Spain is the birthplace of bullfighting, foam parties, and today’s food holiday. It’s National Paella Day!
Paella – Spanish for “pan” – was invented by Spanish peasants, who would gather the cheapest ingredients they could find, throw them together in a big pan, and cook them over an open fire. Traditionally, this included chicken, duck, rabbit, and snails. When the meal was ready, laborers would gather ’round the pan and eat from it directly using long, wooden spoons. After awhile, the Spanish were like, “Wait a minute…why are we eating snails when there’s a bounty of seafood available off the coast? What are we, French?!” The recipe evolved to include rice, beans, spices, tomato, and seafood. Mixed paella – incorporating both meat and seafood, along with fresh vegetables, and flavored with saffron – became the norm, and is considered Spain’s signature dish. It is a popular custom to cook great, big pans of paella at festivals and other public gatherings in Spain. Chefs use enormous paelleras (specialized paella pans) to cook and feed the masses.
Paella was one of those dishes that looked intimidating when we skimmed over the food holidays before kicking off this challenge. My only experience with the dish was a quick reference to it in a Seinfeld episode. The exchange was brief but memorable.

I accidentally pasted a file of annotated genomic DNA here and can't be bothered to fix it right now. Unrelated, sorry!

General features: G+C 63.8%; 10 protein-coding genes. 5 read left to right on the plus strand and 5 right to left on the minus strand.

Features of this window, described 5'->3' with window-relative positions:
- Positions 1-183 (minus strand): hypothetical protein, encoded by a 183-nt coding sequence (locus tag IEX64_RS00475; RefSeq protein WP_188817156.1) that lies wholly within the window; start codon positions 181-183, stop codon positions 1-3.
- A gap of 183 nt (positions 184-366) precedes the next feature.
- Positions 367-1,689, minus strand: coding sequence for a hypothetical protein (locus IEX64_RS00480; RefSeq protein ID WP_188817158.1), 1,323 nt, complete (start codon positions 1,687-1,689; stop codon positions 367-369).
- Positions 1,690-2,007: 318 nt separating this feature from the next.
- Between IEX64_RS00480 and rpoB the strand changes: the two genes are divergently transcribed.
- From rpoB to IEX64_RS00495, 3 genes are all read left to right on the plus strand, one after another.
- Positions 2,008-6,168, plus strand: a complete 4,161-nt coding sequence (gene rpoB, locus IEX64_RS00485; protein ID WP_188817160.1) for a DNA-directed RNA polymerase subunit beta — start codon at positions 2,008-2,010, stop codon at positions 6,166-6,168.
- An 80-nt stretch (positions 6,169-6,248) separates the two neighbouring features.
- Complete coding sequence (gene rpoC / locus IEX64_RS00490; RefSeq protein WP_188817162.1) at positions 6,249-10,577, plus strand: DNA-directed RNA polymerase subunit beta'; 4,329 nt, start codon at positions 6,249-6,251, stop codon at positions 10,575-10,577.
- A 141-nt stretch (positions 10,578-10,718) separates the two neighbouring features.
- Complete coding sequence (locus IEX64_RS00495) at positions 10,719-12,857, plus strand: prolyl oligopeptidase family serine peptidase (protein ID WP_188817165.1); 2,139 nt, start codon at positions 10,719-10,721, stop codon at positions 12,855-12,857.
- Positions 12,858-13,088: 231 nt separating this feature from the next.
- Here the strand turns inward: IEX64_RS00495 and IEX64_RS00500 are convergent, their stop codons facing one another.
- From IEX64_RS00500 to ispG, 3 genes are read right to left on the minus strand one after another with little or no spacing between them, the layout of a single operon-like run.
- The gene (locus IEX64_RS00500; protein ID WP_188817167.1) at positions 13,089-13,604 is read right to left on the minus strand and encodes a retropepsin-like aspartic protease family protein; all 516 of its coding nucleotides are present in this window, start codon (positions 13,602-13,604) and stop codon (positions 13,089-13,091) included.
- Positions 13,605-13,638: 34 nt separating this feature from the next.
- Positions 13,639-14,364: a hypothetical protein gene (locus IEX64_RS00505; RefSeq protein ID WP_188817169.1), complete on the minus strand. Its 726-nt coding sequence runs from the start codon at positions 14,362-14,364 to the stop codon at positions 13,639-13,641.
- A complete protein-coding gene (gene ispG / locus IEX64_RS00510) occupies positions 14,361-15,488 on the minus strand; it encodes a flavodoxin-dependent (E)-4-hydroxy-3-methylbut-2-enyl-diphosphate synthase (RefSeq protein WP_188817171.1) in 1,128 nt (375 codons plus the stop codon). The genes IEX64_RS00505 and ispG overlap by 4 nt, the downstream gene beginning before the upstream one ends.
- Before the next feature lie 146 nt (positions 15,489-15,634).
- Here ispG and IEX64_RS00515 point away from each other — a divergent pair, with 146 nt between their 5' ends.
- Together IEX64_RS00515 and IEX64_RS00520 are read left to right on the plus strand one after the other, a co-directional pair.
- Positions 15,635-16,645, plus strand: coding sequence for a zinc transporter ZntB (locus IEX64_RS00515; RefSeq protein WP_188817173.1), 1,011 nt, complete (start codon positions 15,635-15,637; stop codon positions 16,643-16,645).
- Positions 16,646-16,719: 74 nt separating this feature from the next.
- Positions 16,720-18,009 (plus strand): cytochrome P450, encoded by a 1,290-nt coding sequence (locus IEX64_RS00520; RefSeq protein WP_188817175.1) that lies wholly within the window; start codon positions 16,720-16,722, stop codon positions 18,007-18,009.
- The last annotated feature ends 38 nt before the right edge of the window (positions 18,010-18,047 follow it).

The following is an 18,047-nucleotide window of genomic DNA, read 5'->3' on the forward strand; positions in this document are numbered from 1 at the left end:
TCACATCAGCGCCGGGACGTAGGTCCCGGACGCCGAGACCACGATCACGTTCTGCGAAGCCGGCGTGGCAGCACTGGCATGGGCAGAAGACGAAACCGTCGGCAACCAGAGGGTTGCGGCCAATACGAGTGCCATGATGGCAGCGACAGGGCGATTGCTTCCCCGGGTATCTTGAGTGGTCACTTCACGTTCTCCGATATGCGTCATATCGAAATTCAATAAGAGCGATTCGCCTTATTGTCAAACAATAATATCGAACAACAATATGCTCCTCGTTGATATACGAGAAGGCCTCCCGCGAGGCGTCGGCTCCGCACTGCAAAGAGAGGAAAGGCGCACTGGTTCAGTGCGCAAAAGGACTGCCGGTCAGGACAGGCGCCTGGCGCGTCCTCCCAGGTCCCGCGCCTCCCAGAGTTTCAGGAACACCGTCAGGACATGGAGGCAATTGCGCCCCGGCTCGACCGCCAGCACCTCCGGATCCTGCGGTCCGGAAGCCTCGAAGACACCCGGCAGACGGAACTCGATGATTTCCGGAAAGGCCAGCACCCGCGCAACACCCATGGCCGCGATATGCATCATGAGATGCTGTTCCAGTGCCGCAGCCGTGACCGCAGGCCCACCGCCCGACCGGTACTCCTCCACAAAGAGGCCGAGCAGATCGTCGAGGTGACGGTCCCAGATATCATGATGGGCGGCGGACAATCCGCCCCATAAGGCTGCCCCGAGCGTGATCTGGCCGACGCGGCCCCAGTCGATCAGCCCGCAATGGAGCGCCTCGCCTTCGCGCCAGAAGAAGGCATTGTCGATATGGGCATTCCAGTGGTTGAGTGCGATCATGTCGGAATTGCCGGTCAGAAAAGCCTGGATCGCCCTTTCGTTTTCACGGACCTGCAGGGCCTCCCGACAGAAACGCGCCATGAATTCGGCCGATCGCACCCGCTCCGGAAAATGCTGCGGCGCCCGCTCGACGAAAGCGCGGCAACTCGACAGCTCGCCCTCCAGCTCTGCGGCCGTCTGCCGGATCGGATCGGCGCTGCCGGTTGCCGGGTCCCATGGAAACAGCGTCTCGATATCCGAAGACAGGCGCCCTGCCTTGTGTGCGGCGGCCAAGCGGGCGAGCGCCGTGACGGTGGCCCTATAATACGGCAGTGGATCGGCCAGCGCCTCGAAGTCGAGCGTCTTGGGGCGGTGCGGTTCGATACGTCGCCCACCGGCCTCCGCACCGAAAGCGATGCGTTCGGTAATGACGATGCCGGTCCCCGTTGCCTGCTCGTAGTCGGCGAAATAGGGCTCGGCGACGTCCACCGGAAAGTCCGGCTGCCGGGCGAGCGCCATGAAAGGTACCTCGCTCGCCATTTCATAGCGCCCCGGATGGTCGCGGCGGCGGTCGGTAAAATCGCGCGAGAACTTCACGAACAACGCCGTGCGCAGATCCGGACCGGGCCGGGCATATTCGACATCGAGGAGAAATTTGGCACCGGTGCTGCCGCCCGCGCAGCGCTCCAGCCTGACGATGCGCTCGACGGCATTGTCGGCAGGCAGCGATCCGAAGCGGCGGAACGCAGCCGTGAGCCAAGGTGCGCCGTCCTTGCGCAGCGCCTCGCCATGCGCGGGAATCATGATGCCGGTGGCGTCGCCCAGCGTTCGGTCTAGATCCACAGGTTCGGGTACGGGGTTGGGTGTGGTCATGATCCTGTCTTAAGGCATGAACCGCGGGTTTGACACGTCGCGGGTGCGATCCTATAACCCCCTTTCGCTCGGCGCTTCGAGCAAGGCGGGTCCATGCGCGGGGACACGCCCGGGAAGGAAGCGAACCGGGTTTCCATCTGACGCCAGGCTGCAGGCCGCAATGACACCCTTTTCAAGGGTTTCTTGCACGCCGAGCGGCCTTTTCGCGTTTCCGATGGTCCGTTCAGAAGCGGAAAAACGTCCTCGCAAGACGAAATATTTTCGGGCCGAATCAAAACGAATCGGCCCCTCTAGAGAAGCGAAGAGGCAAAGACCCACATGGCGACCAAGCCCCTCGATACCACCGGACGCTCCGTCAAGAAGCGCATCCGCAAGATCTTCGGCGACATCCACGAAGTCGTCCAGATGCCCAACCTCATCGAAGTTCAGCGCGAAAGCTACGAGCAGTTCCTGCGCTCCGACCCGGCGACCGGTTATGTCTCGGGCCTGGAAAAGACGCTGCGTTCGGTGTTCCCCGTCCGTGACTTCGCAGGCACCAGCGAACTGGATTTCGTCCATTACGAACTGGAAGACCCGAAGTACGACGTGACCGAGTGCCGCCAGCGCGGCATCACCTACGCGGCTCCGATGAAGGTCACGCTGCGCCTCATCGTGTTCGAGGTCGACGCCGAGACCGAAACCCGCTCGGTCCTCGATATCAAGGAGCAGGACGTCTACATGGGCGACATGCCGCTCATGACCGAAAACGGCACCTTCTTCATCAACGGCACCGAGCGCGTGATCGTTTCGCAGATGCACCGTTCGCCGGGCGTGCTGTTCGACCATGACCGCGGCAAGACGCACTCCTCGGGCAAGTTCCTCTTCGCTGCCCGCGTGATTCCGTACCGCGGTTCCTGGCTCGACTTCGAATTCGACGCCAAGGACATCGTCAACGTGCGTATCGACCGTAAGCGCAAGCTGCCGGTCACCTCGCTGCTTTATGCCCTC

GEORGE: Ok, fine. It’s going to be very interesting, very interesting if they don’t show up tonight. You know my mother made all this Paella.
JERRY: What is that anyway?
GEORGE: It’s a Spanish dish. It’s a mélange of fish, and meat with rice. Very tasty.
So, with that basic bit of information to go on, I researched recipes – and discovered you can add just about anything to a paella. There were hundreds of recipes to choose from, but I decided to freestyle-it and adapt my own recipe from one I found. The essential ingredients were the same: rice, saffron, chicken, and seafood. From there I could get creative, and that’s exactly what I did. After work I stopped by the grocery store and bought shrimp and scallops. I couldn’t get clams though, and the reason is bizarre and sad. The seafood monger told me their clam supplier in Alaska suffered a tragedy recently: a boat sank killing every crew member but one, and the lone survivor refused to go out clamming anymore (smart dude) – so Fred Meyer is fresh out of clams.
A moment of silence for the lost clammers, please.
- Paella (patriciaangelika.wordpress.com)
- How To Make Spanish Seafood Paella (thatshamori.wordpress.com)
- Life of Paella (thetasteofspain.wordpress.com)